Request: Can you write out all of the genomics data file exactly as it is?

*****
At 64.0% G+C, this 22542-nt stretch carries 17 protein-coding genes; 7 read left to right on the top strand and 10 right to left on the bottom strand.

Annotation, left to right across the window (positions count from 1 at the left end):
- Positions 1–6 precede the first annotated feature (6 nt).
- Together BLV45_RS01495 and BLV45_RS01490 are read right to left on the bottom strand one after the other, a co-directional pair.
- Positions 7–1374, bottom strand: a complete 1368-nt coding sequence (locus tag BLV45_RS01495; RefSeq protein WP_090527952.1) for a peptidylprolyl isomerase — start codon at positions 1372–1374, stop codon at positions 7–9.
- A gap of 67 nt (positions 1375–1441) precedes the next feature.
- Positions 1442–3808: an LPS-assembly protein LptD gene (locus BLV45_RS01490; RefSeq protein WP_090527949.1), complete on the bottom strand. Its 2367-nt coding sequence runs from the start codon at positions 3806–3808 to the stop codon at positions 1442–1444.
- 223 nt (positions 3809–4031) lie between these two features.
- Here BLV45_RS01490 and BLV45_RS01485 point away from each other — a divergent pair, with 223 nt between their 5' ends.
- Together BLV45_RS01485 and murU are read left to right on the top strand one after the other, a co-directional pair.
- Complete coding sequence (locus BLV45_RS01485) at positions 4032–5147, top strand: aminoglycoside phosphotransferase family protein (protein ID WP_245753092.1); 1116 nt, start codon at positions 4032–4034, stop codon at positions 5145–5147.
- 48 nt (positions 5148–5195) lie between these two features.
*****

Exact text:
At 64.0% G+C, this 22542-nt stretch carries 17 protein-coding genes; 7 read left to right on the top strand and 10 right to left on the bottom strand.

Annotation, left to right across the window (positions count from 1 at the left end):
- Positions 1–6 precede the first annotated feature (6 nt).
- Together BLV45_RS01495 and BLV45_RS01490 are read right to left on the bottom strand one after the other, a co-directional pair.
- Positions 7–1374, bottom strand: a complete 1368-nt coding sequence (locus tag BLV45_RS01495; RefSeq protein WP_090527952.1) for a peptidylprolyl isomerase — start codon at positions 1372–1374, stop codon at positions 7–9.
- A gap of 67 nt (positions 1375–1441) precedes the next feature.
- Positions 1442–3808: an LPS-assembly protein LptD gene (locus BLV45_RS01490; RefSeq protein WP_090527949.1), complete on the bottom strand. Its 2367-nt coding sequence runs from the start codon at positions 3806–3808 to the stop codon at positions 1442–1444.
- 223 nt (positions 3809–4031) lie between these two features.
- Here BLV45_RS01490 and BLV45_RS01485 point away from each other — a divergent pair, with 223 nt between their 5' ends.
- Together BLV45_RS01485 and murU are read left to right on the top strand one after the other, a co-directional pair.
- Complete coding sequence (locus BLV45_RS01485) at positions 4032–5147, top strand: aminoglycoside phosphotransferase family protein (protein ID WP_245753092.1); 1116 nt, start codon at positions 4032–4034, stop codon at positions 5145–5147.
- 48 nt (positions 5148–5195) lie between these two features.